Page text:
29. Scalability • Range • More range can be achieved by means of higher TX power • FCC 15.249 addresses average power! • Cost • Device classes potentially provide possibility for cost optimization • Data rate • Scalability implemented through packet sizing and duty cycles • Frequency band of operation • Narrow transmit bandwidth basically allows usage of a number of different frequency bands, e.g. 433 MHz (Europe), 868 MHz (Europe), 915 (US), 2.4 GHz (global) Jukka Reunamäki, Nokia

  30. Location awareness • Mainly an upper layer issue, but point-to-any-point topology enables determining of location relative to other devices Jukka Reunamäki, Nokia

  31. Application dependent power consumption • Sleep 22 W • Idle, device registeration and network infrasture management 60 W (based on 0.34% duty cycle) Jukka Reunamäki, Nokia

  32. Size and form factor • Total IC area ~ 6 mm2 • Package size (W x L x H) 6 x 6 x 1 mm3 • External component count (SMD passives) 5...10 pcs • Size of SMD passives 0.5 x 1.0 x 0.5 mm3/pc • Module size (without antenna) 1 cm2 with components on both sides of PWB Jukka Reunamäki, Nokia

  33. Frequency band • Default is 2.45 GHz ISM band • 83 channels, center frequencies at 2401 + k x 1 MHz, where k = 0...82 • Optional bands: 902-928 MHz in US and 433.050 - 434.790 MHz in Europe • Smaller propagation loss, potentially less interference • Any band wide enough and available for short-range devices can be used Jukka Reunamäki, Nokia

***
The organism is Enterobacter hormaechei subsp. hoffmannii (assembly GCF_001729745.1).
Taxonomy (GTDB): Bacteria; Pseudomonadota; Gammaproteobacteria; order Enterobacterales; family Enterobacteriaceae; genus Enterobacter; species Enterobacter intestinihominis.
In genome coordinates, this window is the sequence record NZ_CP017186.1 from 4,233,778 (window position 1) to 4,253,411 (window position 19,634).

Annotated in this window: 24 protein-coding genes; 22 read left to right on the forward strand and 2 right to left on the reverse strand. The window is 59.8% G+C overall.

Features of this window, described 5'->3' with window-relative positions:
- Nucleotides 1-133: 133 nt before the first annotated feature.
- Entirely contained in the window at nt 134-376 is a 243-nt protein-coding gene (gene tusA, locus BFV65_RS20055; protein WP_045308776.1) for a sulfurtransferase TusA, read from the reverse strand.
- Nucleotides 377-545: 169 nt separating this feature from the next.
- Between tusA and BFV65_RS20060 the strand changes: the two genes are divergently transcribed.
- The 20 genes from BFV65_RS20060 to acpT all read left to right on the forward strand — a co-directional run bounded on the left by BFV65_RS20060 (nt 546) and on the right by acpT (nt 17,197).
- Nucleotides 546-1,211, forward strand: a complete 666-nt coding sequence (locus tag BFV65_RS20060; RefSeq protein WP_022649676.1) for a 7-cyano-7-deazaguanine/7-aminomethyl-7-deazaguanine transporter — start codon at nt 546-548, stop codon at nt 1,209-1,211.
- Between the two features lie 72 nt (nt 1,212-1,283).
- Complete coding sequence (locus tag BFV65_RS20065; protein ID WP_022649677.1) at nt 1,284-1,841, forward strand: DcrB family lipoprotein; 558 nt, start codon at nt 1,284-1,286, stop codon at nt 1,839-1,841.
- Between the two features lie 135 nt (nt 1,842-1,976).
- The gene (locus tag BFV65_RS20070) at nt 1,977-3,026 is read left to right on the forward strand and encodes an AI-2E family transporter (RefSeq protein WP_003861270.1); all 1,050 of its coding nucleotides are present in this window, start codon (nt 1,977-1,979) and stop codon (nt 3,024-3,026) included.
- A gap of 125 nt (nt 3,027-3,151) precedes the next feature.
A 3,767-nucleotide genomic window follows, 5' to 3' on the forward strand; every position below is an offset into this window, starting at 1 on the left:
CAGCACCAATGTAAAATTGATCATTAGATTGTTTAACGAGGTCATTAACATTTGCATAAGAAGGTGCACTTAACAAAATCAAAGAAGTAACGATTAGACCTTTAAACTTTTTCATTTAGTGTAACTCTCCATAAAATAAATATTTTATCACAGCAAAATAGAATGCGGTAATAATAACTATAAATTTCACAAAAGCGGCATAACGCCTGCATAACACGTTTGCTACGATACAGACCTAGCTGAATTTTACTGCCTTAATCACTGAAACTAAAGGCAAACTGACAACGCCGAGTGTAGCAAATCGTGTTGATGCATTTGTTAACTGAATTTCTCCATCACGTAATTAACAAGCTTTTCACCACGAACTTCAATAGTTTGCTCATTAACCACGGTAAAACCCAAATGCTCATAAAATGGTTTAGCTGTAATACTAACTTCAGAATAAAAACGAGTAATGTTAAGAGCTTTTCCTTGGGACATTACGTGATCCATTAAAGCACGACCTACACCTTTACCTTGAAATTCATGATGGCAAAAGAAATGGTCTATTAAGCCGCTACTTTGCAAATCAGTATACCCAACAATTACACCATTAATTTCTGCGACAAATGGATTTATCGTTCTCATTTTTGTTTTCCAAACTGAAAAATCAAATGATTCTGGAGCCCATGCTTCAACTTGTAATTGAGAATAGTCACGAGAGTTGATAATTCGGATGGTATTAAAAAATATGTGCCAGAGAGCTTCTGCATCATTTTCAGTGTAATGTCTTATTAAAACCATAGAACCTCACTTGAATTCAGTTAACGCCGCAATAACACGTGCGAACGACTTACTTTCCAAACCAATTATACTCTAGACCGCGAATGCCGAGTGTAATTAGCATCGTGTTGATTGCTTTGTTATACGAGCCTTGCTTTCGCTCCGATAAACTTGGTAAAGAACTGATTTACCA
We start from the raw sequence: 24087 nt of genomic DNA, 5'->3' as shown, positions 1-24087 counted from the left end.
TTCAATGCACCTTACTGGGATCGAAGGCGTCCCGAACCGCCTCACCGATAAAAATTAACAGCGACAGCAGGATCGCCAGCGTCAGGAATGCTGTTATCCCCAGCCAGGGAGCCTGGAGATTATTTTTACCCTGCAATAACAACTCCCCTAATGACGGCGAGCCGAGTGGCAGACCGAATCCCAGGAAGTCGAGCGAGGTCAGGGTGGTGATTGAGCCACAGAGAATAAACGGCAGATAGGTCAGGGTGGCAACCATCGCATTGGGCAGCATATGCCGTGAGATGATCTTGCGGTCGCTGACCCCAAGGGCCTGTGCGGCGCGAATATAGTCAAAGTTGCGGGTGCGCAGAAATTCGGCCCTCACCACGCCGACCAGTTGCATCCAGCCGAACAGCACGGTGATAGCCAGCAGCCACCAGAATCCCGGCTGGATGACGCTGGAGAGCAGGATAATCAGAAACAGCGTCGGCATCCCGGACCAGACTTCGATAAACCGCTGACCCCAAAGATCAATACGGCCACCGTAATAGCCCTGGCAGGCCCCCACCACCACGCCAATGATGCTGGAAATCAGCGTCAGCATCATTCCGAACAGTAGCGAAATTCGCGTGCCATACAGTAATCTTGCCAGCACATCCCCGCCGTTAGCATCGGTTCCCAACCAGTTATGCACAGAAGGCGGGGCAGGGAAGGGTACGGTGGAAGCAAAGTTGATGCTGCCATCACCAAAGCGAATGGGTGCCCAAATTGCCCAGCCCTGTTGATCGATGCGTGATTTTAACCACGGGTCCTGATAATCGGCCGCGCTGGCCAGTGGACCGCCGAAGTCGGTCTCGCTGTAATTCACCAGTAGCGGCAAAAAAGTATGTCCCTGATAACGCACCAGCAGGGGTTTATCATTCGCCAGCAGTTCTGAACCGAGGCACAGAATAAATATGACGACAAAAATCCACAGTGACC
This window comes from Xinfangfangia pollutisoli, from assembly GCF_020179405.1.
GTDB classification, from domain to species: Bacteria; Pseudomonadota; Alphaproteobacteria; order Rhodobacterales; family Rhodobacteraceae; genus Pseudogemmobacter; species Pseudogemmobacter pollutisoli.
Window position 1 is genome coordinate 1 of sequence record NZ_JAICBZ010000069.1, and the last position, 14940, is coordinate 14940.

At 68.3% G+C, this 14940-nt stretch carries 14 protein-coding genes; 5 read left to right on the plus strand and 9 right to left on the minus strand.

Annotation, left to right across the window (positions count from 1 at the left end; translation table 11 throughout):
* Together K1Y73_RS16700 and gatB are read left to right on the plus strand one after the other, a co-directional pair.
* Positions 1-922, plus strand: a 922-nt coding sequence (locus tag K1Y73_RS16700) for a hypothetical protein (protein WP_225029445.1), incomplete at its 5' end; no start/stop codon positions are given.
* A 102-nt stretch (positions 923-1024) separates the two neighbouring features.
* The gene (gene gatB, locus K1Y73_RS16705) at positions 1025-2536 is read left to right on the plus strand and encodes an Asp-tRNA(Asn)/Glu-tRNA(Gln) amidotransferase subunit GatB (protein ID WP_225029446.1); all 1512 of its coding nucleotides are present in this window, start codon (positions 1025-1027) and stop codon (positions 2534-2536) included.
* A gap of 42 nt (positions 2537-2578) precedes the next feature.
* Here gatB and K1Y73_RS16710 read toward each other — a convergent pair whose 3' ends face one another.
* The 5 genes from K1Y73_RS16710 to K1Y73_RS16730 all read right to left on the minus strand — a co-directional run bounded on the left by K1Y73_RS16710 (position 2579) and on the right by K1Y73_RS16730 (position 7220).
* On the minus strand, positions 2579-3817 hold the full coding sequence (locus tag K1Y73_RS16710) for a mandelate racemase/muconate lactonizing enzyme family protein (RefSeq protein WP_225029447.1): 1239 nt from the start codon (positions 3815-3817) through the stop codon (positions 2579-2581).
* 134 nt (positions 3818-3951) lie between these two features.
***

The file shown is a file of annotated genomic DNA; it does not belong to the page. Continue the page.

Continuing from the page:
34. Number of simultaneously operating full-throughput PANs • Blocking not considered! • Before any filtering C/I = 0 dB, but ACI suppression is 15 dB and hence transmission with BER = 1e-4 is ensured in other than in the co-located channel. • There are 77 unicast channel frequencies Jukka Reunamäki, Nokia

  35. Signal acquisition method • Preamble should be long enough to assist frequency and symbol synchronization • Preferably zero DC • Sync word indicates the start of the header • 3 consecutive Barker codes of length 7 • Header and payload left to be defined in the MAC layer Preamble 32 bits Sync word 21 bits Header + payload + strong CRC's etc. (defined by MAC layer) Jukka Reunamäki, Nokia

  36. Sensitivity • Power level: -89.5 dBm • PER: 0.8% (10 byte packet) • BER: 1e-4 Jukka Reunamäki, Nokia

  37. Power consumption • TX analog/digital parts (active peak) 10.5 mW / 1.5 mW • Assuming Pout = -20 dBm • RX analog/digital parts (active peak) 9.5 mW / 2.0 mW • Assuming NF = 15 dB, IIP3 = -30 dBm • Total idle time power consumption (analog & digital) 22 W • Average consumption (based on 0.34% duty cycle) 60 W Jukka Reunamäki, Nokia

  38. Self-evaluation conclusions • Nokia IEEE 802.15.4 physical layer proposal comprising • Primarily operates in the 2.45 GHz ISM band, 1 MHz channel separation • 200 kbps maximum data rate, scalability achieved by means of packet sizing • Operation range from 1 to 10 meters • Spectrum efficiency, link performance and interference tolerance sacrificed for minimum power, minimum complexity PHY implementation Jukka Reunamäki, Nokia